To encourage home ownership and income households mean, but also to revive the construction industry and take a little growth, the government has significantly strengthened the Ready to zero (PTZ), one of the tools it has to revive the housing policy. The measures set out Monday by the Housing Minister Sylvia Pinel, and the Secretary of State for the Budget, Christian Eckert, aims to double the number of beneficiaries of PTZ households bringing the total to 120,000 in 2016.
During a trip to Nancy, October 29, François Hollande announced its intention to improve the device. Yesterday, the two ministers went to the lab. The new PTZ will fund over France acquired an old housing with work; it may finance up to 40% of the amount of the purchase of real estate; the deferred repayment is extended, and the revenue cap of beneficiary households is raised. Deciphering the new device that will come into effect on 1 January 2016.
A PTZ strengthened for the purchase of existing homes across France
Now, PTZ may be granted for the purchase of existing homes rehabilitated throughout France. Conditions: the amount of work must be at least 25% of the total cost of the operation, or at least EUR 30 000 for a household whose total cost (purchase + rehabilitation) would be 120 000. Objective: provide work for small local businesses Building.
So far, PTZ was granted for the purchase of new homes or existing homes but only 6000 small rural municipalities (out of 36,000) where many houses are unoccupied. This was in essence to revitalize inner-villages that are dying.
An open PTZ strengthened to upper middle classes
Many more households will benefit from the strengthened Ready to zero rates, income limits have been raised significantly. Now, even the families of the upper middle class are eligible for public assistance, granted (as the name suggests) in the form of a loan at 0%, with interest paid by the state. Thus, in this new PTZ, a family with two children living in the Paris region and win up to 74 000 is eligible for the device.
The resource limits obey zoning: as you live in Zone A (the Paris region, the French Riviera and the French Genevois) in Zone B1 (big cities and some medium-sized cities) in area B2 (cities of over 50 000) or in area C (the rest of the territory, mainly rural), the income limit is not the same. This is to reflect the realities of the real estate market to buy the same housing surface must earn much more in area B1 in Area C, for example. The composition of the family also plays always to consider the needs of each household.
The table below shows the limits currently in force. The income reported is the taxable income less 10% reduction enjoyed by every taxpayer.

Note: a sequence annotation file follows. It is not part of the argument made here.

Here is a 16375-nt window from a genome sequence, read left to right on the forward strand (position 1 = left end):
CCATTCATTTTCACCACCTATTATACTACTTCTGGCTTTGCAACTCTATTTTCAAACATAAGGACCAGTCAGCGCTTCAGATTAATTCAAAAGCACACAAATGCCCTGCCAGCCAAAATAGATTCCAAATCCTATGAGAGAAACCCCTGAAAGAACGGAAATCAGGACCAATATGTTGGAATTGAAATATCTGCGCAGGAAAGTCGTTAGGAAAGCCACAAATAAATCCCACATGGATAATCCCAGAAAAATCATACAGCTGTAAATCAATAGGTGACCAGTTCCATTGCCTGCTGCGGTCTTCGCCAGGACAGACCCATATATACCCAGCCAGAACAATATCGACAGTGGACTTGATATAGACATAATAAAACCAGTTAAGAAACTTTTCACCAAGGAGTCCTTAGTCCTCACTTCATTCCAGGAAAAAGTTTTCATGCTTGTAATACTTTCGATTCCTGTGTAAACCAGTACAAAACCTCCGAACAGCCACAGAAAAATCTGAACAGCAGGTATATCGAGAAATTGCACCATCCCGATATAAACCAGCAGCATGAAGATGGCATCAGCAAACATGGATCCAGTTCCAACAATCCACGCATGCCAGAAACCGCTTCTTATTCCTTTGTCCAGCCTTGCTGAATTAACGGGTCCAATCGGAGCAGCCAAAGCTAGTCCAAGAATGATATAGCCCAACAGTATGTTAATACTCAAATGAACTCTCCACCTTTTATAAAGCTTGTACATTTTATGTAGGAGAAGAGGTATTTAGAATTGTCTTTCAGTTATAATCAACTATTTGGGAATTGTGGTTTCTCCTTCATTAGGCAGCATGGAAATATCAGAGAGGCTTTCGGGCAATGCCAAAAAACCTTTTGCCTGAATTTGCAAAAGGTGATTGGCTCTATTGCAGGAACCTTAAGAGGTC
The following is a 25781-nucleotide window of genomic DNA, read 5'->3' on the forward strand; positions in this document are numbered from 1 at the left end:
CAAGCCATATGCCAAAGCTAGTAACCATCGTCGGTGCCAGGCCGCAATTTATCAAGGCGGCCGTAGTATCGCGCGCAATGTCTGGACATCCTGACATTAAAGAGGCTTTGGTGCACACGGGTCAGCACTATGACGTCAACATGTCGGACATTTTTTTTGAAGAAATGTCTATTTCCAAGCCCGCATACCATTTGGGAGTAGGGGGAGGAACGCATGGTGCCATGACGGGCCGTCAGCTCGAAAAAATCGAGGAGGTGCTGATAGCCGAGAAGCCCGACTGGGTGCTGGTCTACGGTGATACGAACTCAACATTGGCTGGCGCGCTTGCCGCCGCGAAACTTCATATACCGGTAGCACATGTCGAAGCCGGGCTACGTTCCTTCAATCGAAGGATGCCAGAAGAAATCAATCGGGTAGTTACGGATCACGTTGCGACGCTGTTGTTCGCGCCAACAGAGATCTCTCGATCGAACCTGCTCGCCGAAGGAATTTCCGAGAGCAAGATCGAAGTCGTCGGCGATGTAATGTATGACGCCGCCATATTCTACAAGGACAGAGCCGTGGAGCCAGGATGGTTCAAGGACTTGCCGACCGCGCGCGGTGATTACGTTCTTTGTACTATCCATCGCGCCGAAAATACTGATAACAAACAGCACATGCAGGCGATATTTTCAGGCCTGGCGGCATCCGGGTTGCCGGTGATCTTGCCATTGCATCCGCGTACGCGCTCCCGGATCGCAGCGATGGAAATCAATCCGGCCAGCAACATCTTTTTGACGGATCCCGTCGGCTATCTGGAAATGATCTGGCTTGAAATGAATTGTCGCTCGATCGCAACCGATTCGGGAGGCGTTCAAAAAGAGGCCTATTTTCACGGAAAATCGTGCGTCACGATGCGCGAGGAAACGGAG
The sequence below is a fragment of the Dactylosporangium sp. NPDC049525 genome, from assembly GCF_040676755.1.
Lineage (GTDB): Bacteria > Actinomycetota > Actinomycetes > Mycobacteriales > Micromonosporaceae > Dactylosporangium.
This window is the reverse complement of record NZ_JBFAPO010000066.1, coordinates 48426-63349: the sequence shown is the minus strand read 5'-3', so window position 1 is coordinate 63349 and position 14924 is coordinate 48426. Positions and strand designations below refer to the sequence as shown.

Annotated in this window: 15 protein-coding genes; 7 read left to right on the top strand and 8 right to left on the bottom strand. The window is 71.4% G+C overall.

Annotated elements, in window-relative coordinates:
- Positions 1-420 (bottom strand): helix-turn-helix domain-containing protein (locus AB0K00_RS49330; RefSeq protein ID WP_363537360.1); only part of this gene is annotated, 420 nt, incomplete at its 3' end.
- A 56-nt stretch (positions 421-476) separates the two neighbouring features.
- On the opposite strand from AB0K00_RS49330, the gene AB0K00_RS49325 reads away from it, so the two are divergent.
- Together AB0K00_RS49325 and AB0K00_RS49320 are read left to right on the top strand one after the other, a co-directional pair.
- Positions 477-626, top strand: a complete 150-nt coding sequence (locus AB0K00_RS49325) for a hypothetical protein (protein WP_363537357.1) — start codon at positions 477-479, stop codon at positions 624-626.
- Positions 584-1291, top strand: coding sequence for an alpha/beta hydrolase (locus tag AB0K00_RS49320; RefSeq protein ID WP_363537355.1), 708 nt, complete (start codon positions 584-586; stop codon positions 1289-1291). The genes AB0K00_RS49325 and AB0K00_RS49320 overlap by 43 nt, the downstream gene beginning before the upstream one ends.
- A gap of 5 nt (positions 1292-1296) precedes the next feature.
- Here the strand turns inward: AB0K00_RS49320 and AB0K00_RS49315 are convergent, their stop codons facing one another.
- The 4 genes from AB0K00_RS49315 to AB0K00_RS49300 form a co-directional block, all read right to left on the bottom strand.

A PTZ reinforced with a much larger amount
Now the enhanced PTZ can finance up to 40% of the purchase amount of the property (18 against 26% previously) in the ceilings listed below. Thus, a couple with two children living in area A will be entitled to a loan that could reach up to 120 000 (40% 300 000). The rest of the financing of the acquisition is through a regular loan.
A PTZ strengthened with a greater grace period
To facilitate the return of their PTZ, the poorest households will benefit from a deferred fifteen years: so do commencenceront to repay the loan until the 16th year following the acquisition of housing. The idea is to allow roughly buyers to first pay their ordinary loan and to acquit PTZ thereafter. This smooth their effort in time. A period of 10 years and 5 years will also be granted to the middle and upper-middle classes depending on their income. Again, the idea is to smooth their effort.
It is also noted that the repayment term of PTZ may also be longer since it is extended to 20 years.
Most real estate professionals and those building welcomed these measures. But they committed themselves to anything. The government, as households have the interest to be vigilant, to ensure that players in these sectors will divert public support for their benefit by increasing their prices. Such drift is quite possible, these settings are not especially known for their ethical behavior.
In 2010, when the government of Francois Fillon had decided to extend the interest loan to purchase any type of housing (new and old) the measure had resulted in a record surge of Parisian real estate: +20 % rise in Paris in 2011. Faced with this calamitous drift, the Fillon government had refocused in 2012 PTZ on the only new housing, to extinguish the fire in prices in the former.